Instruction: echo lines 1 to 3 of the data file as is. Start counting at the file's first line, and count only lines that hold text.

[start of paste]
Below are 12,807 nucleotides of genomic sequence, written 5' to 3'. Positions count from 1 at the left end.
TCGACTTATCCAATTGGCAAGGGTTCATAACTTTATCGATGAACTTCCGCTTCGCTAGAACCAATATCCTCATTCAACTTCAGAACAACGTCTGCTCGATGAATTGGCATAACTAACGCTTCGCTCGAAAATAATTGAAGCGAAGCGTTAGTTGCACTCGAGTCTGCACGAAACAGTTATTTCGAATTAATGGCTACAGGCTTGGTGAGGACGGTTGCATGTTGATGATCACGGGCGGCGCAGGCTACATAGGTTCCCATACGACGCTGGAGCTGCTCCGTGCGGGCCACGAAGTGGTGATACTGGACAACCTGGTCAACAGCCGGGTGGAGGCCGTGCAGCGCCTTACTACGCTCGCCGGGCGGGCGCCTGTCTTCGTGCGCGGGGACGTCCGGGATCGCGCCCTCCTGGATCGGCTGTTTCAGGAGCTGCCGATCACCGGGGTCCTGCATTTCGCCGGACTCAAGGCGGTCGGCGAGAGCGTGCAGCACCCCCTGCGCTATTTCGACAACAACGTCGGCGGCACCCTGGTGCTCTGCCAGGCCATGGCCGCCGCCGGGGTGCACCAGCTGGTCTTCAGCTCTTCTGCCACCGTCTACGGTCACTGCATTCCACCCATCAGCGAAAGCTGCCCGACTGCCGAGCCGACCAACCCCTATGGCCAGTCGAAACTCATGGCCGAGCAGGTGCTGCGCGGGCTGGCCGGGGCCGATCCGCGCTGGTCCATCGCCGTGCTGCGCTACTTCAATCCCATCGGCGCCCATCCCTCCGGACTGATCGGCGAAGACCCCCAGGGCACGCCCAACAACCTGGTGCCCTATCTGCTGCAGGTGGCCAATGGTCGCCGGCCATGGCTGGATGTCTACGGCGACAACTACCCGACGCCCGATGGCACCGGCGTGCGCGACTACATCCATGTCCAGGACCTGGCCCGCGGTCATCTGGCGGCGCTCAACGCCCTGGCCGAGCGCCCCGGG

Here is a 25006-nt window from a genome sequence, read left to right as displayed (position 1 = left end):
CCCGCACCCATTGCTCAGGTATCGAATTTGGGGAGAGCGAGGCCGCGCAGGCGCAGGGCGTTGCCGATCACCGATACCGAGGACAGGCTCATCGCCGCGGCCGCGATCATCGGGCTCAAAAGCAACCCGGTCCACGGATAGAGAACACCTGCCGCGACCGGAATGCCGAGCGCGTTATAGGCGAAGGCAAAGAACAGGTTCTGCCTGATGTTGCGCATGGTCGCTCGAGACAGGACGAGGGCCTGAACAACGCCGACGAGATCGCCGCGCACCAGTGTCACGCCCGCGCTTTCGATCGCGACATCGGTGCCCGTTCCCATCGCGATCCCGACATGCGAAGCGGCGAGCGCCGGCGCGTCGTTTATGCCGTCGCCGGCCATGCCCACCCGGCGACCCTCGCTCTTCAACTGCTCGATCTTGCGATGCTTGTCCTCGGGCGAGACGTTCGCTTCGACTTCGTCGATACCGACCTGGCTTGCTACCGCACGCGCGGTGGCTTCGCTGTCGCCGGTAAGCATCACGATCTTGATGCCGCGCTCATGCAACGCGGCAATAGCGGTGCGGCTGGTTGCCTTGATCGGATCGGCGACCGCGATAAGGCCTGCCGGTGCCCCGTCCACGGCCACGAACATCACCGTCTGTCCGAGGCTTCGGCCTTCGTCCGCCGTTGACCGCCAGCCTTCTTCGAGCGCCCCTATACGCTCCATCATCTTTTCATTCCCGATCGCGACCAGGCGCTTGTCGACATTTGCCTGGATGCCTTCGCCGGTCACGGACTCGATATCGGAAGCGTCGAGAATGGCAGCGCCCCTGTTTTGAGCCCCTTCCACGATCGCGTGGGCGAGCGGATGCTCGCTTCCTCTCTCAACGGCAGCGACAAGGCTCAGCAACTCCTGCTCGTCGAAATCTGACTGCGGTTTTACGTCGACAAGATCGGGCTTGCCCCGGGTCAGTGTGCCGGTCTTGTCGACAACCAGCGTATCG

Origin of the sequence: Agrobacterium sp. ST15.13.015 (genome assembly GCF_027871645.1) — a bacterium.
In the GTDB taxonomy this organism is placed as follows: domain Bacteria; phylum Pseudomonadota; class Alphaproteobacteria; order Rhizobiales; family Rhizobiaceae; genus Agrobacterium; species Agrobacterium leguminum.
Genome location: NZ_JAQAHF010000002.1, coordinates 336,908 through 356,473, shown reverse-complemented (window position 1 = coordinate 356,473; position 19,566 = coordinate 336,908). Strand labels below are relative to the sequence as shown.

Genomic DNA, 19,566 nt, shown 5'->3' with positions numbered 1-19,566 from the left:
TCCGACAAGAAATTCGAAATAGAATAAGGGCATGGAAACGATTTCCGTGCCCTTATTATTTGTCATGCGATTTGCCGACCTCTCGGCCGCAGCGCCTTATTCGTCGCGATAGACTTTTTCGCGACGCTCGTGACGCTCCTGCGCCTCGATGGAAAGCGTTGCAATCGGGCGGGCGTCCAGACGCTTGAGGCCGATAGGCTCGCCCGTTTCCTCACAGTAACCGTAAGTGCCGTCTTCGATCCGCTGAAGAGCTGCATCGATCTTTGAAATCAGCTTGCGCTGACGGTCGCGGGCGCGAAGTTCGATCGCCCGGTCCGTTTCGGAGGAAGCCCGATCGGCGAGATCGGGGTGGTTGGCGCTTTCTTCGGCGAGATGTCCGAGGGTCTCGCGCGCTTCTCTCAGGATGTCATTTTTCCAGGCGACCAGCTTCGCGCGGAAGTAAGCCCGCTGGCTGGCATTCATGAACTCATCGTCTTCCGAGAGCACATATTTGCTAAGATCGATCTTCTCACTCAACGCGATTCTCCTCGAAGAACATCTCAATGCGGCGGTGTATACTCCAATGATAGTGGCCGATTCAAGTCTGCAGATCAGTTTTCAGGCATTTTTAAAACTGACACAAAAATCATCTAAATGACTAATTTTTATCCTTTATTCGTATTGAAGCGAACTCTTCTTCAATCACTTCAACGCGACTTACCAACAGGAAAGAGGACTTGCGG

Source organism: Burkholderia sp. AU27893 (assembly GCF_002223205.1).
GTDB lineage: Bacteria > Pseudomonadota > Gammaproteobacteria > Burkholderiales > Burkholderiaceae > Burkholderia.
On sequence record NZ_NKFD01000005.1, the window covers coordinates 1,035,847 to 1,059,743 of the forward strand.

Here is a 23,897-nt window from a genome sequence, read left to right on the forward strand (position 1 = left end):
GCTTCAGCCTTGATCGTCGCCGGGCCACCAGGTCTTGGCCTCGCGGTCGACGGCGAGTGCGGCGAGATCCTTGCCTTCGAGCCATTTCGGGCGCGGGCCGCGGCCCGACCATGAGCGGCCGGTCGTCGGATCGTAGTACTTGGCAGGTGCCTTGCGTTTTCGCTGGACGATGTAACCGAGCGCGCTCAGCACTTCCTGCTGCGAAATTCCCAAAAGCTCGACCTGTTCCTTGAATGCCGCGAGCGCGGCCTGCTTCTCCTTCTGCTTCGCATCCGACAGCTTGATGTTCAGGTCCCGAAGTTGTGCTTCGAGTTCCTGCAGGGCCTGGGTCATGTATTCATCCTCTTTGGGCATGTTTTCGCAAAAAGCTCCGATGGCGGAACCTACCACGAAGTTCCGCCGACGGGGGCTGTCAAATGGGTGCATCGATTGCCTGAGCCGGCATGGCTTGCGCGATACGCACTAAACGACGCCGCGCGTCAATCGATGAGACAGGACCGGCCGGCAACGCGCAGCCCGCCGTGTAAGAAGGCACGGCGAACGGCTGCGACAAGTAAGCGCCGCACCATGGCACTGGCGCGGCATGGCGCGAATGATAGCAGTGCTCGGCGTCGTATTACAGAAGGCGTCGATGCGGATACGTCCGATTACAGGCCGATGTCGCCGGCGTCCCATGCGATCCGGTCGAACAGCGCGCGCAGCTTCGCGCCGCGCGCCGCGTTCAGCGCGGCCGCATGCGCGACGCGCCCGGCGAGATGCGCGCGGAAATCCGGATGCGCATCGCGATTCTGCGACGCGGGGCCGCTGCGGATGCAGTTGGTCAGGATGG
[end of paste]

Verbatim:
Below are 12,807 nucleotides of genomic sequence, written 5' to 3'. Positions count from 1 at the left end.
TCGACTTATCCAATTGGCAAGGGTTCATAACTTTATCGATGAACTTCCGCTTCGCTAGAACCAATATCCTCATTCAACTTCAGAACAACGTCTGCTCGATGAATTGGCATAACTAACGCTTCGCTCGAAAATAATTGAAGCGAAGCGTTAGTTGCACTCGAGTCTGCACGAAACAGTTATTTCGAATTAATGGCTACAGGCTTGGTGAGGACGGTTGCATGTTGATGATCACGGGCGGCGCAGGCTACATAGGTTCCCATACGACGCTGGAGCTGCTCCGTGCGGGCCACGAAGTGGTGATACTGGACAACCTGGTCAACAGCCGGGTGGAGGCCGTGCAGCGCCTTACTACGCTCGCCGGGCGGGCGCCTGTCTTCGTGCGCGGGGACGTCCGGGATCGCGCCCTCCTGGATCGGCTGTTTCAGGAGCTGCCGATCACCGGGGTCCTGCATTTCGCCGGACTCAAGGCGGTCGGCGAGAGCGTGCAGCACCCCCTGCGCTATTTCGACAACAACGTCGGCGGCACCCTGGTGCTCTGCCAGGCCATGGCCGCCGCCGGGGTGCACCAGCTGGTCTTCAGCTCTTCTGCCACCGTCTACGGTCACTGCATTCCACCCATCAGCGAAAGCTGCCCGACTGCCGAGCCGACCAACCCCTATGGCCAGTCGAAACTCATGGCCGAGCAGGTGCTGCGCGGGCTGGCCGGGGCCGATCCGCGCTGGTCCATCGCCGTGCTGCGCTACTTCAATCCCATCGGCGCCCATCCCTCCGGACTGATCGGCGAAGACCCCCAGGGCACGCCCAACAACCTGGTGCCCTATCTGCTGCAGGTGGCCAATGGTCGCCGGCCATGGCTGGATGTCTACGGCGACAACTACCCGACGCCCGATGGCACCGGCGTGCGCGACTACATCCATGTCCAGGACCTGGCCCGCGGTCATCTGGCGGCGCTCAACGCCCTGGCCGAGCGCCCCGGG

Here is a 25006-nt window from a genome sequence, read left to right as displayed (position 1 = left end):